• How will people get there? If it’s in person, is public transport an option? If not, can you provide transport? If it’s online, how can you make sure people receive the zoom link in enough time to attend? 
  • Can people who can’t attend get something out of it? Will you be writing it up, filming it, recording it? 
  • Do you need any extra equipment? What props, programmes, information or other things do you need to prepare, if any? Do you want to provide food and/or drink, or encourage people to bring it?
  • Will the event cost money? If so, how will you pay for it? Will you charge or ask for donations? How will you keep track of your budget?
  • Do you need to know how many people are coming before they come? If so, will you ask people to register or reserve places beforehand? Will you close registrations at a certain stage before the event?
  • Make sure you’ve got a way of collecting people’s contact details and their consent for you to get in touch with them again. This could be a handwritten sign in sheet or a Google form with a question at the bottom asking if people are happy to be added to a mailing list to be contacted about the campaign. You’ll get most responses if you are able to embed the question into your event sign up (e.g. if you are using Eventbrite, you  can add custom questions to the order form).

Step 5: Spread the word!

  • Inform your members and let other allied organisations know about the event so they can help publicise it. 
  • How will you let new audiences know about your event? Can you run a flyering campaign, hold a stall in town, or contact people or will you mainly promote it online?
  • Where can you promote it online? Are there listings pages, mailings, newsletters, and Facebook pages you can submit your event to, or could you get coverage in local press?

Step 6: Stay calm on the day

  • Write an outline for the event with timings included. Make sure everyone involved knows their roles and responsibilities on the day. Agree what time you should arrive before the event to do a quick run-through before you start.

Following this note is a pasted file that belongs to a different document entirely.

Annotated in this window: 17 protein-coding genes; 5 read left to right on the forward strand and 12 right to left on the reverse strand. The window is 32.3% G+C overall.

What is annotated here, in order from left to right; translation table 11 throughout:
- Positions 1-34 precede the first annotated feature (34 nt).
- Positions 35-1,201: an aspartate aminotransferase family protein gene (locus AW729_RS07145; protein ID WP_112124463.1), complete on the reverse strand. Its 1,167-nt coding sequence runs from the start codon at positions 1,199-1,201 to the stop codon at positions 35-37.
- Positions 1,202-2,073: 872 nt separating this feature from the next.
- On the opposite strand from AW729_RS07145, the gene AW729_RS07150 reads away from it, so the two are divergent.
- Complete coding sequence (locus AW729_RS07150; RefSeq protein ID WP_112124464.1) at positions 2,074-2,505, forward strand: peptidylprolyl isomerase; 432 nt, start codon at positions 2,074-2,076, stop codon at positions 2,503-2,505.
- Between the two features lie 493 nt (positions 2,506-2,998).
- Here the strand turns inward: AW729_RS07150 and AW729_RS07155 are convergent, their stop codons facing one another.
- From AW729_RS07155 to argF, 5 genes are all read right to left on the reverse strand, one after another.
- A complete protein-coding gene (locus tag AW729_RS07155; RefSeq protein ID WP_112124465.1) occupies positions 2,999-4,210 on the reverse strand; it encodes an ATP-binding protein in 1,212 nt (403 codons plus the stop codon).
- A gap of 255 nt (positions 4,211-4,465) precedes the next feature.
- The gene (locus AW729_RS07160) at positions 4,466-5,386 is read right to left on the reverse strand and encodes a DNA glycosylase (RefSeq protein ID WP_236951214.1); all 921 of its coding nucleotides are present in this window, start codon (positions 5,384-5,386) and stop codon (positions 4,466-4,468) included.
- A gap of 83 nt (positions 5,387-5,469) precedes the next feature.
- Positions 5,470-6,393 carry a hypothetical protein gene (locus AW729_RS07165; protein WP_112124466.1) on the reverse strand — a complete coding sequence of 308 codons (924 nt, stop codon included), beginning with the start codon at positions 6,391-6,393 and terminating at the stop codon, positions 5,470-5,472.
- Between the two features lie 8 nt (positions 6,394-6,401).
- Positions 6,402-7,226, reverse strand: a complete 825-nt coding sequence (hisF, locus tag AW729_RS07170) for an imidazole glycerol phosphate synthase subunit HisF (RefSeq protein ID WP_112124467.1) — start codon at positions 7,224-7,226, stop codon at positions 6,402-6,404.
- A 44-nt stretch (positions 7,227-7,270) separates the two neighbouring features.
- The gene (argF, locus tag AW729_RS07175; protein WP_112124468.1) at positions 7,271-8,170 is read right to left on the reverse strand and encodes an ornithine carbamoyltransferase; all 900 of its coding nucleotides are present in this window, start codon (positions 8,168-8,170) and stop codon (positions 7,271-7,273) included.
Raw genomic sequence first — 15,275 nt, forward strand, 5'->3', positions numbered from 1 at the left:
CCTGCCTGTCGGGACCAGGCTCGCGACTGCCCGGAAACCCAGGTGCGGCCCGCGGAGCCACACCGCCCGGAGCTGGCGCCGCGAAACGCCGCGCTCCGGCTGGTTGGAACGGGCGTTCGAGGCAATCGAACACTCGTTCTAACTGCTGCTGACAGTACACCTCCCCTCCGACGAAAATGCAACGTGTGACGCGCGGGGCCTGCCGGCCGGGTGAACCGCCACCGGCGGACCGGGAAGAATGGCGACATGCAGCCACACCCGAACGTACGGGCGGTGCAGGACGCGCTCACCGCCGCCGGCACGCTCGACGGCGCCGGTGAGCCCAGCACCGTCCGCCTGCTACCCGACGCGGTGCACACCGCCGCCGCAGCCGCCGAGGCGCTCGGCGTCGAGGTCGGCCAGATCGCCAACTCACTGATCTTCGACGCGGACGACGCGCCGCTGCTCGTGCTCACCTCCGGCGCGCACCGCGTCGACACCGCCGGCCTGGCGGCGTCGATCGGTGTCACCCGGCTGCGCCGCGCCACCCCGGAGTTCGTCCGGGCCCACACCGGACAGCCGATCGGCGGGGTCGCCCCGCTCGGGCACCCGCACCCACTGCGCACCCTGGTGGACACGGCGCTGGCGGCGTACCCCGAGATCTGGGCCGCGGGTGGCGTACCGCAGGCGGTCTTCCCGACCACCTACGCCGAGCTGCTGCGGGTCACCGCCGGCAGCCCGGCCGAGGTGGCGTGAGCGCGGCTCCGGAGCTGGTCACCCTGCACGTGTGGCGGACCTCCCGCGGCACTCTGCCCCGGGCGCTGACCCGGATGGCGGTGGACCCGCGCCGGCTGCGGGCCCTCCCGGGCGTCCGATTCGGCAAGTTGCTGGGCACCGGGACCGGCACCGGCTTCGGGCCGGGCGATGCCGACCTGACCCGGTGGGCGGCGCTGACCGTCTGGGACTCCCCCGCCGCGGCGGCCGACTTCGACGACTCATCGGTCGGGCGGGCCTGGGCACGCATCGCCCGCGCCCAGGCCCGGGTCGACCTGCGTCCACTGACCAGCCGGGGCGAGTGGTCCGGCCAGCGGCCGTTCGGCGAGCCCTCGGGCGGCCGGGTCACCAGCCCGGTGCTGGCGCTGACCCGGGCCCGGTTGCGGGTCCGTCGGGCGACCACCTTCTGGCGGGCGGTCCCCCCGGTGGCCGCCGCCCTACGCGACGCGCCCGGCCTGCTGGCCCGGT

• Have you thought about things that might go wrong? Prepare in advance by doing troubleshooting exercises – imagine what could happen, and discuss what you will do if it happens. This could include speakers overrunning (which section/s can you cut short if someone speaks too long?), or dealing with a participant dominating the conversation or being disruptive (can you set out ground rules for people’s participation at the beginning to avoid this happening?).
  • If you’re in charge of tech support, pay attention and make sure people can find you if they need help.
  • Make the most of the event. Enjoy it and remember that whoever comes along is there to work with you!

Step 7: Do the follow up

An easily forgotten part of the event process, but one of the most crucial. Make sure there’s a plan in place for engaging with attendees after the event so that the momentum you’ve worked hard to build is not lost.

  • What will attendees do next? How can you encourage them to do this?
  • Are there people you need to thank after the event? Make sure to do this if you want to work with them again! 
  • How and when will you evaluate the event?
This events checklist is based on a guide prepared by Ric Lander.